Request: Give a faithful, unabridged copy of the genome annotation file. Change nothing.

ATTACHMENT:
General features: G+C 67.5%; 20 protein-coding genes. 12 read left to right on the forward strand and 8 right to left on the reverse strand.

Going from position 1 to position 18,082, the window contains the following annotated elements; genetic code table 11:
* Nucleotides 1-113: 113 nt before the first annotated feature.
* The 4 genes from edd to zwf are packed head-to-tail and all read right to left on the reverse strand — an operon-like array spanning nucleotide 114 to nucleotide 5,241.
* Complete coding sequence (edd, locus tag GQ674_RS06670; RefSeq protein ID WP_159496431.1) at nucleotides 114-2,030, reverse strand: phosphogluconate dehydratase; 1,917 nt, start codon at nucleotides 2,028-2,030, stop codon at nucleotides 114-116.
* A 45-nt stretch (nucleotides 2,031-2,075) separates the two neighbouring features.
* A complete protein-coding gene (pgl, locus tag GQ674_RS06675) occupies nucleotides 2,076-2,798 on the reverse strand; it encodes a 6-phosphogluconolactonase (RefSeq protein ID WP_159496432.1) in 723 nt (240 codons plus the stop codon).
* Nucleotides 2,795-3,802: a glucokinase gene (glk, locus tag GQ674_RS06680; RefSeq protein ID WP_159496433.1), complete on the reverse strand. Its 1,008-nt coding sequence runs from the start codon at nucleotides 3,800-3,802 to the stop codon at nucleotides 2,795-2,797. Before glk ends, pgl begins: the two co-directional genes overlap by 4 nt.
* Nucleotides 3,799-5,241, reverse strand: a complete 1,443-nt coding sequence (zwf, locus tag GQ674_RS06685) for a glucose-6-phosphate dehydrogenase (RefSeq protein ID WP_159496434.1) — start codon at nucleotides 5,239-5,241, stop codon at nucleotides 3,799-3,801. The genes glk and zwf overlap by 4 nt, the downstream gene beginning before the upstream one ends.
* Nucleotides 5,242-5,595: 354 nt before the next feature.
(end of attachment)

General features: G+C 67.5%; 20 protein-coding genes. 12 read left to right on the forward strand and 8 right to left on the reverse strand.

Going from position 1 to position 18,082, the window contains the following annotated elements; genetic code table 11:
* Nucleotides 1-113: 113 nt before the first annotated feature.
* The 4 genes from edd to zwf are packed head-to-tail and all read right to left on the reverse strand — an operon-like array spanning nucleotide 114 to nucleotide 5,241.
* Complete coding sequence (edd, locus tag GQ674_RS06670; RefSeq protein ID WP_159496431.1) at nucleotides 114-2,030, reverse strand: phosphogluconate dehydratase; 1,917 nt, start codon at nucleotides 2,028-2,030, stop codon at nucleotides 114-116.
* A 45-nt stretch (nucleotides 2,031-2,075) separates the two neighbouring features.
* A complete protein-coding gene (pgl, locus tag GQ674_RS06675) occupies nucleotides 2,076-2,798 on the reverse strand; it encodes a 6-phosphogluconolactonase (RefSeq protein ID WP_159496432.1) in 723 nt (240 codons plus the stop codon).
* Nucleotides 2,795-3,802: a glucokinase gene (glk, locus tag GQ674_RS06680; RefSeq protein ID WP_159496433.1), complete on the reverse strand. Its 1,008-nt coding sequence runs from the start codon at nucleotides 3,800-3,802 to the stop codon at nucleotides 2,795-2,797. Before glk ends, pgl begins: the two co-directional genes overlap by 4 nt.
* Nucleotides 3,799-5,241, reverse strand: a complete 1,443-nt coding sequence (zwf, locus tag GQ674_RS06685) for a glucose-6-phosphate dehydrogenase (RefSeq protein ID WP_159496434.1) — start codon at nucleotides 5,239-5,241, stop codon at nucleotides 3,799-3,801. The genes glk and zwf overlap by 4 nt, the downstream gene beginning before the upstream one ends.
* Nucleotides 5,242-5,595: 354 nt before the next feature.